What Is a Gold Standard?

Release Date
May 2, 2013

Topic

The Fed & Monetary Policy
Description

The United States abandoned the gold standard completely in 1974. Professor Lawrence H. White discusses what the gold standard was, why it was abandoned, and whether abandoning it was a good idea. The gold standard meant that currency could be redeemed by banks for gold. The dollar had a set value that it retained. If you went to the bank in the gold-standard era before World War I, for example, you could trade $20.67 at the counter for an ounce of gold. Because the currency was guaranteed in gold, paper money based on gold had a set value. Now that we do not have a gold standard, paper money does not have a set value and the purchasing power of a dollar can fluctuate pretty dramatically. This is called fiat currency.
The gold standard really constrained the federal government, Prof. White says. The obligation to redeem dollars for gold limited money printing at times when the federal government thought printing money might be a good idea. As a result of ending the gold standard, the U.S. Federal Reserve can print as much money as it decides to print. This can be problematic, however, and many countries without a value standard have seen high inflation because of it.
Under our current standard the supply of money is up to the decision of the Federal Open Market Committee. “The fate of the dollar rests with a handful of political appointees,” Prof. White says. Is this a good idea? Is fiat currency a better choice than gold-backed currency? This begs a practical question: Which system better limits inflation? Historically, gold (and silver) standards have dramatically outperformed fiat standards around the world in providing stable, low-inflation currency.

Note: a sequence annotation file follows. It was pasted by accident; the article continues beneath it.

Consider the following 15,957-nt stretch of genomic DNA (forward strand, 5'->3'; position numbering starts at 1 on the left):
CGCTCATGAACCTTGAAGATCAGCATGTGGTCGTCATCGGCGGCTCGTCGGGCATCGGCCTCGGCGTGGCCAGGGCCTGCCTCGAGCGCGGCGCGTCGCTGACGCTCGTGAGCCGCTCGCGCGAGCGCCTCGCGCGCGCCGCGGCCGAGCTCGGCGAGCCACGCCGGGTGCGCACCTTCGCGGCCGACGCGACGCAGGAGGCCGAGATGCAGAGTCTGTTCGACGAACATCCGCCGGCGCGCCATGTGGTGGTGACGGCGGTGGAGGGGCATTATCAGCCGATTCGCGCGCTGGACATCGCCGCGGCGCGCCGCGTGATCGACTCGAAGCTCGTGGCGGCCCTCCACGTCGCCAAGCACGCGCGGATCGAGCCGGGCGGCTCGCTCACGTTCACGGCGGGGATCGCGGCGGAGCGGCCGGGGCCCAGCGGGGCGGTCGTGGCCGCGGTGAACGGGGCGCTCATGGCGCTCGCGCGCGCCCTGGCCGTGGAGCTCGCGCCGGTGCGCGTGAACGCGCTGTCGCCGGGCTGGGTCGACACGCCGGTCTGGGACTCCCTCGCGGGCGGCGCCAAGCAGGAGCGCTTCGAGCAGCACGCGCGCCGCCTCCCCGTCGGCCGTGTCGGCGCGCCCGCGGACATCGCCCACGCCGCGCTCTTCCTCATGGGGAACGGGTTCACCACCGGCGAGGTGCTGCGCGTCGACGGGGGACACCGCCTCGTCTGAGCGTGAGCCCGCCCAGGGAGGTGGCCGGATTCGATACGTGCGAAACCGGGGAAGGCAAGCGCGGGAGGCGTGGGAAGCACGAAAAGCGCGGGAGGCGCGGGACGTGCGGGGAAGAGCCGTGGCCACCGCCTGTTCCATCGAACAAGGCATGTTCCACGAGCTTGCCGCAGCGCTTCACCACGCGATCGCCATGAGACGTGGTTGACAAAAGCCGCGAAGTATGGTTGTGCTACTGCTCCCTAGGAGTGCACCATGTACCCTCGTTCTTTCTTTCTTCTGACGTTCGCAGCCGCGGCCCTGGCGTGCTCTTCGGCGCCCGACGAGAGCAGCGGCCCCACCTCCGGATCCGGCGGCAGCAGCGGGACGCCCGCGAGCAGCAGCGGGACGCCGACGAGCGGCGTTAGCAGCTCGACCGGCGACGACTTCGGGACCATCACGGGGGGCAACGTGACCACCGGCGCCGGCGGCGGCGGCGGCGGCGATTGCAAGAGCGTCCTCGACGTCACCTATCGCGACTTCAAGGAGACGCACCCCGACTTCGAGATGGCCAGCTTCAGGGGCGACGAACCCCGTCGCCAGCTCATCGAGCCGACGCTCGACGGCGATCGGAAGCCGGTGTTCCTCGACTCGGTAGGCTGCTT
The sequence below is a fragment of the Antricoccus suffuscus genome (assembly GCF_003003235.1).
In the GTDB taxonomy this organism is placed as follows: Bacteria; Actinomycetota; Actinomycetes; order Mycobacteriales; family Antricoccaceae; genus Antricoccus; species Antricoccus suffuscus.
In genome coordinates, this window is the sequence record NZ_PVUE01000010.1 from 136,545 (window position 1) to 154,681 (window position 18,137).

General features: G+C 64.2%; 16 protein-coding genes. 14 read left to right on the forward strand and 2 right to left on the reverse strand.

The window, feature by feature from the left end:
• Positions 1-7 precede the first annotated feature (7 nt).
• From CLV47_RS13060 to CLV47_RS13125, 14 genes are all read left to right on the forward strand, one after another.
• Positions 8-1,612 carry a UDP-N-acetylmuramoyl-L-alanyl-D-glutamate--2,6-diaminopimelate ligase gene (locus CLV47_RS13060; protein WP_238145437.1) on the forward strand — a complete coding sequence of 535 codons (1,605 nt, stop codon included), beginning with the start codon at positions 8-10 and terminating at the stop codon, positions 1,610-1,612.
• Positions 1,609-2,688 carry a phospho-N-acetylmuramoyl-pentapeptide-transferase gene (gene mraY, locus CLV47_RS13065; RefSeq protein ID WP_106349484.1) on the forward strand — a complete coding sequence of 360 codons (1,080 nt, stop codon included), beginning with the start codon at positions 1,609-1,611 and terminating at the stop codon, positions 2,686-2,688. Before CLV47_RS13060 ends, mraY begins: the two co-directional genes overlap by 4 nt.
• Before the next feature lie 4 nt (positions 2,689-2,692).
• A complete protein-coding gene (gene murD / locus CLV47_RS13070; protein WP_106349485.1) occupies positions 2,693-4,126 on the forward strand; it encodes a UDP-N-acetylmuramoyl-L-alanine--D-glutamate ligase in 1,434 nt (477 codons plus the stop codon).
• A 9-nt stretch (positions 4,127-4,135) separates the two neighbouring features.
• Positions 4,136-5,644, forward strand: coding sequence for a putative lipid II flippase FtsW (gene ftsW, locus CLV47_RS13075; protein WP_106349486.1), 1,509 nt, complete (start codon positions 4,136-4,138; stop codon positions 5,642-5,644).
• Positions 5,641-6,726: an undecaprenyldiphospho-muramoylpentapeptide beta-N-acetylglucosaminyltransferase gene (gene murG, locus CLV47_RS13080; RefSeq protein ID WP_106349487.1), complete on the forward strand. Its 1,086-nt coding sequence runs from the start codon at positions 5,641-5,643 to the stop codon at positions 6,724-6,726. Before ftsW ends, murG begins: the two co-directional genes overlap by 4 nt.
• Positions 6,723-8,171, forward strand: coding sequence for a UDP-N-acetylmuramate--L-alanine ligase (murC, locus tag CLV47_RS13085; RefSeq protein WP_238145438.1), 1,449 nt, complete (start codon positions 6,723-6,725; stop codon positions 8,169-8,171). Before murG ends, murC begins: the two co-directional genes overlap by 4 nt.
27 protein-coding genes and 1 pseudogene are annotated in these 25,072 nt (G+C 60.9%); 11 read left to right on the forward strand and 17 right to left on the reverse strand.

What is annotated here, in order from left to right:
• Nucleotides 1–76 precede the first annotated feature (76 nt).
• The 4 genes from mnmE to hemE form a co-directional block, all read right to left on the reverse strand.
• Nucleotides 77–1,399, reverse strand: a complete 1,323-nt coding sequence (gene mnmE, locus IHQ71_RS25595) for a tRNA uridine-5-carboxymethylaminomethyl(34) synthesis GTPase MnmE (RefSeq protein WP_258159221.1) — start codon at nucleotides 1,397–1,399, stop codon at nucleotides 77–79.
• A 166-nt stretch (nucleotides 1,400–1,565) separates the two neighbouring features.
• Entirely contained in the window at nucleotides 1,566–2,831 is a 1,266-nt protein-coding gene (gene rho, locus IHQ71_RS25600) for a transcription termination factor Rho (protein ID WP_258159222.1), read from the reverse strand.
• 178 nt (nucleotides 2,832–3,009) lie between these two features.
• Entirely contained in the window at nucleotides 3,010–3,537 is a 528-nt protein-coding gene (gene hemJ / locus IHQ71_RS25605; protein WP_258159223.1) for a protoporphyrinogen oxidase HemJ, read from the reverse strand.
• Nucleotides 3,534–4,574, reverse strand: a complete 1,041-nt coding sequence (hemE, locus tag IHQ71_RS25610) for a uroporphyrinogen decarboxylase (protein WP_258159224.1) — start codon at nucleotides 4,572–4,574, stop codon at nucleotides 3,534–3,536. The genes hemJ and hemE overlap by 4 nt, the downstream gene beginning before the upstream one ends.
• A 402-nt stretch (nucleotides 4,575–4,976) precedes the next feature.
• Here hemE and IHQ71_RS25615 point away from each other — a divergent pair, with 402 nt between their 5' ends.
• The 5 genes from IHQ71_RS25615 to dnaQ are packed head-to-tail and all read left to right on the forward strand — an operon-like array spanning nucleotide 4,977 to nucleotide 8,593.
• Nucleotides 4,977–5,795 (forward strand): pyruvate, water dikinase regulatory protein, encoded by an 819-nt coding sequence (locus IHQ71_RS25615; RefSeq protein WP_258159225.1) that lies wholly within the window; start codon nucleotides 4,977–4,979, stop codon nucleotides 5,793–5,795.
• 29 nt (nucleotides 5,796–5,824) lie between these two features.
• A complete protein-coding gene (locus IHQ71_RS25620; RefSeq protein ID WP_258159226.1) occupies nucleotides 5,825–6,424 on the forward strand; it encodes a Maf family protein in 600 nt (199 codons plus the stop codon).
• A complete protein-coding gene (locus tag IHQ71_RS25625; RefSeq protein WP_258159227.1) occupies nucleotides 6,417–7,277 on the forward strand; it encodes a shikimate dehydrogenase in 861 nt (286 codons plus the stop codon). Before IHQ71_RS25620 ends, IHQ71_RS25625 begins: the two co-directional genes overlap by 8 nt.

Source Data
Professor White compiled his data on the comparative inflation rates under gold and under fiat using this website.
He calculated the annualized growth rates in the CPI between periods of change in monetary policy:
– 1792-1862 (on the gold coin standard; 70 yrs): 0.07%
– 1862-1879 (off the gold standard; 17 yrs.): -0.05%
– 1879-1933 (on the gold coin standard; 54 yrs.): 0.54%
– 1933-1971 (on the gold-exchange standard; 38 yrs.): 3.04%
– 1971-2011 (off the gold standard; 40 yrs.): 4.38%
He found that the average annual inflation rate in Gold Standard years is 0.27%. Average inflation rate off the Gold Standard is 3.06%.
Learn More
Lawrence H. White, “Is the Gold Standard Still the Gold Standard Among Monetary Systems?” [policy paper]:  Professor White addresses some leading criticisms of the gold standard relating to the costs of gold, the costs of transition, the dangers of speculation, and the need for a lender of last resort